National statistics suggest that 87.9% of all adults in the U.K. use the internet. With some 45.9 million internet users, almost all Britons have access to the internet at work or for leisure.
Most of us carry a smartphone or an internet-connected device and are regularly checking the news, making purchases, watching videos, or logged in to social media. In one day, we may have visited over 20 sites, and the question is: how many of these take information about you and use it without your knowledge or consent? How many websites are truly safe?
The Information Commissioner’s Office set out to see whether websites across different sectors were doing enough to inform visitors about exactly what personal data they were extracting from peoples’ visits. A review of 30 U.K. websites was made, looking into a variety of sectors including:
- Banking and lending
- Finance price comparison sectors
Here are the ICO’s key findings:
- 26 out of 30 didn’t specify how and where any collected personal information would be stored
- 26 websites failed to give clear information on whether visitor’s personal information would be shared with third parties and what they would do with it
- 24 websites didn’t give visitors information about removing, or the option to remove, their personal information from the site
- Seven didn’t have clear information about how a visitor could access the data held about them (i.e through a Subject Access Request).
These findings clearly make for bad reading. As reflected by the number of data breaches constantly being reported, data protection is not being afforded the respect it deserves. Companies are not adequately fulfilling their data protection responsibilities in informing their website visitors of what happens to the information they gather through visitor clicks, searches and inputted information.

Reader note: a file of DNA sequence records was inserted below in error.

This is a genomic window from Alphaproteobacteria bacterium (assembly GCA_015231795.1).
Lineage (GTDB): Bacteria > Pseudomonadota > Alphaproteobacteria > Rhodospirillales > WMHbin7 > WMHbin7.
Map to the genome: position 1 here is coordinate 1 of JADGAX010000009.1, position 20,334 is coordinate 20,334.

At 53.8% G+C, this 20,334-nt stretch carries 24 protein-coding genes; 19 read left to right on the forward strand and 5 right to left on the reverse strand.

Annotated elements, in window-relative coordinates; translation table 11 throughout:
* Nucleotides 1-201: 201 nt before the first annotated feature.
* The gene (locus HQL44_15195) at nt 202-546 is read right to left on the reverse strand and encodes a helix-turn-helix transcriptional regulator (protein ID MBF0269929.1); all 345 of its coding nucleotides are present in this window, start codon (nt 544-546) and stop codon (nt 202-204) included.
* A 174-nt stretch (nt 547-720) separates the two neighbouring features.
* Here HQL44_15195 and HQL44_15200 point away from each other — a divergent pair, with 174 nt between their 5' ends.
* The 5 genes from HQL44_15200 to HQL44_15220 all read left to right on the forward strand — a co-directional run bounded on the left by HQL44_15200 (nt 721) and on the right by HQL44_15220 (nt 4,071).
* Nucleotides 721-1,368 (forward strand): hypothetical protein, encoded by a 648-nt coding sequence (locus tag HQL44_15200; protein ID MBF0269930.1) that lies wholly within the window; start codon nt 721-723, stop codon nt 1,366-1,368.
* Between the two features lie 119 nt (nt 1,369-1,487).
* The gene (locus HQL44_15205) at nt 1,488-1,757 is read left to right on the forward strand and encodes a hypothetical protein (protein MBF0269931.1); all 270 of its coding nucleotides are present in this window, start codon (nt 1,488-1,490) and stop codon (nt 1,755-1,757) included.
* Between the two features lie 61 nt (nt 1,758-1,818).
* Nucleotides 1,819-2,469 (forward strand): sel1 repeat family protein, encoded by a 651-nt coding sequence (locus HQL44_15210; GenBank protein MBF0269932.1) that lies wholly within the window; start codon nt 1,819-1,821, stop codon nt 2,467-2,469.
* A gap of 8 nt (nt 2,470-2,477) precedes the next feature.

This study is part of a global investigation led by the ICO, with 23 other data protection regulators from around the globe also participating in it. They concluded that, “there is significant room for improvement in terms of specific details contained in privacy communications.”
The Global Privacy Enforcement Network (GPEN) also provided the following findings over 455 websites reviewed:
- Privacy notices tended to be vague
- On the plus side, most did tell users that it was going to take information from the user
- Unfortunately, most organisations didn’t tell users what was going to happen to that data
- Many didn’t specify if personal data would be shared with others and if so, what for
- Many organisations didn’t offer any information about the security of the data it collected
A lot of websites still referred to outdated laws that no longer applied or had been updated. Bigger organisations that provided services to more than one country often didn’t say which jurisdiction’s laws were applicable.
Research Group Manager for our ICO, Adam Stevens, said:
“These findings suggest that people using those websites that we and our international partners examined are generally not very well informed about what happens to their data once it has been collected. That just won’t do. It is important that it is clear to people how they can control their information online.”
As the General Data Protection Regulation (GDPR) looms in the near future, organisations need to step-up on their cyber security measures and provide the public with relevant information about how it takes and works with consumer data. Consumers have a right to be informed so that they’re aware of how their personal data is used, and how they can maintain control over it.
IMPORTANT: advice on this page is intended to be up-to-date for the 'first published date'.
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